Did you know that postal service machinery can't be used to scan red mail? They use a red laser to read bar codes, so putting a bar code on a piece of red mail is a waste of time.
I got this tidbit from Hector Rodriguez, a county legislator for New Paltz who has a lot of experience in the mailing business. His mailing experience comes from working for Cornerstone, the source of the red card, and his political experience includes working on Jason West's 2003 and 2011 campaigns, and he admits that he has some biases in this case. He's also an expert with knowledge in all these areas, which is why I picked his brain regardless.
I find the direct mail regulations to be daunting, but Hector assures me that nobody broke any laws with that mailer. However, while I have maintained that Cornerstone failed by simply taking the business, Hector believes that their expertise was critical in making it a success: he does not believe that anyone in New Paltz could have sent that mailing and kept it legally anonymous without expert help. Not only was red a good choice to avoid having to use a bar code, the permit used also has two standard formats. The other one would have disclosed the name and address of Cornerstone's client.
The red card was cheap to produce and inexpensive to mail. It probably wasn't greed that led Cornerstone to take the job, because profit margins are razor-thin and Hector assured me that no one got rich off of this job.
While the mailing itself was cheap, Hector believes that the anonymous culprit didn't get his or her money's worth with the list they bought. He's been trying to reconstruct it based on his knowledge of mailing and the board of elections. The BOE will provide lists for free, but adding in a charge for acquiring the data is one of the ways that Cornerstone makes money off its clients. (I don't think there's any ethical problem with that; if Cornerstone does the work they deserve something for it. Hector disagrees, feeling it's a form of fleecing.)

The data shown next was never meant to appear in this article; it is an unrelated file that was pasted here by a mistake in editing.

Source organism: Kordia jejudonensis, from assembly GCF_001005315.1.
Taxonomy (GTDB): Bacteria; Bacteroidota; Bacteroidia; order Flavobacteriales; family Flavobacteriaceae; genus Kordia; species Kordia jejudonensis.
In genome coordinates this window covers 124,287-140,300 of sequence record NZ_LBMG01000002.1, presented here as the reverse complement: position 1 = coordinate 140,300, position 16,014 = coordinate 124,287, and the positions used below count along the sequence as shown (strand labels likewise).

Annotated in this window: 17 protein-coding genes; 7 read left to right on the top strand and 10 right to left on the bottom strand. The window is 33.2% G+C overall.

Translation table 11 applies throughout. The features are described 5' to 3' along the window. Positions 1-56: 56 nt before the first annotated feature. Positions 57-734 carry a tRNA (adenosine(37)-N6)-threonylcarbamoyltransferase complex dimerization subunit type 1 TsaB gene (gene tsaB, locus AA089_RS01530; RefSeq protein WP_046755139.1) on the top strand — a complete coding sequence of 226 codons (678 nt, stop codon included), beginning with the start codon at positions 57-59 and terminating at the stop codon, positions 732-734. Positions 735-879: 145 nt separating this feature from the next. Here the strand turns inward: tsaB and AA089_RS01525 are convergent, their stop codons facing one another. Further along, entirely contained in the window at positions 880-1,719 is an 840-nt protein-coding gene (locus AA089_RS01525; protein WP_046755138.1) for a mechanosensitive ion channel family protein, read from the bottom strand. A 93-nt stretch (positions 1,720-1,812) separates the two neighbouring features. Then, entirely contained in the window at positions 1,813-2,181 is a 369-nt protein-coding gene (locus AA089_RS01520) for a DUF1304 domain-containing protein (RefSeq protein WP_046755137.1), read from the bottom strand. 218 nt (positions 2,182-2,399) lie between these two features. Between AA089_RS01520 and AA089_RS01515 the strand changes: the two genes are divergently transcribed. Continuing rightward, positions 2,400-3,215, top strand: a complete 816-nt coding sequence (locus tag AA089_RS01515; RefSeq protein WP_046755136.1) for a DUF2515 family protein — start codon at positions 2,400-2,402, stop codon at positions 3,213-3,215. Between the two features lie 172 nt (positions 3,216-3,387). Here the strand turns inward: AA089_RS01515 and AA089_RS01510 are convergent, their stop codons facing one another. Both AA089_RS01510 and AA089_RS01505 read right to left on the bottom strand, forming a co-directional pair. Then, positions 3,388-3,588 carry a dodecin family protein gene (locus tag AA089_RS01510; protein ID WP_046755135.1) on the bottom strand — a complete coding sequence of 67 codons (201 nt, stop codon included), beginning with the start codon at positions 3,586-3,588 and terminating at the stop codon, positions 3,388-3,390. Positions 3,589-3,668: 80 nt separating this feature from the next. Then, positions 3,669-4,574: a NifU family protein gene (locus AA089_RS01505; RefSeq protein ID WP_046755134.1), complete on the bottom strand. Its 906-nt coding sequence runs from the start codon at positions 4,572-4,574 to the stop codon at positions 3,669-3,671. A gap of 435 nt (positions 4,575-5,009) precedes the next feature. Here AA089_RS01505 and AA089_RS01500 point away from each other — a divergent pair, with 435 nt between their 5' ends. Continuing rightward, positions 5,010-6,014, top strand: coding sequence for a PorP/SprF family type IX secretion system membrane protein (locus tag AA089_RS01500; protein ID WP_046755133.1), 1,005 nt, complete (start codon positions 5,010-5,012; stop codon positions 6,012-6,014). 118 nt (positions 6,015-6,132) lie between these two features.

Based on the people dead and alive who received the mailing, Hector doesn't feel the sender got a mailing which was very well targeted. Like many people, he believes that West's campaign may have benefited from it. And I didn't ask him if the campaign did it themselves, because he volunteered that information: "We couldn't have come up with a strategy like that if we tried."
My gut is to believe that statement. The idea of someone pulling a massive switch like this to garner votes by appearing to drive them away fails to meet the Occam's razor test. I will remain skeptical of any such charges unless evidence is produced to back them up.
My gut further tells me that no mayoral candidate was involved, but time will tell if my gut needs a checkup. Evidence is far more effective than speculation. Readers have been kind in providing me with five or six suspects, at last count, but all I've been able to compile is one piece of extremely circumstantial evidence to implicate one prominent New Paltz resident. I won't insult my readers or risk libel charges by claiming I am anywhere close to reaching an answer, but I thank the readership for helping. This is not a mystery which can be solved by only one of us.
Other readers encourage my boycott of Cornerstone until they apologize, and complaining to the USPS itself. Interested citizens may call the Newburgh office at 567-2331 or complain using this form.
Please keep your theories and evidence coming, but remember that evidence is what drives any investigation.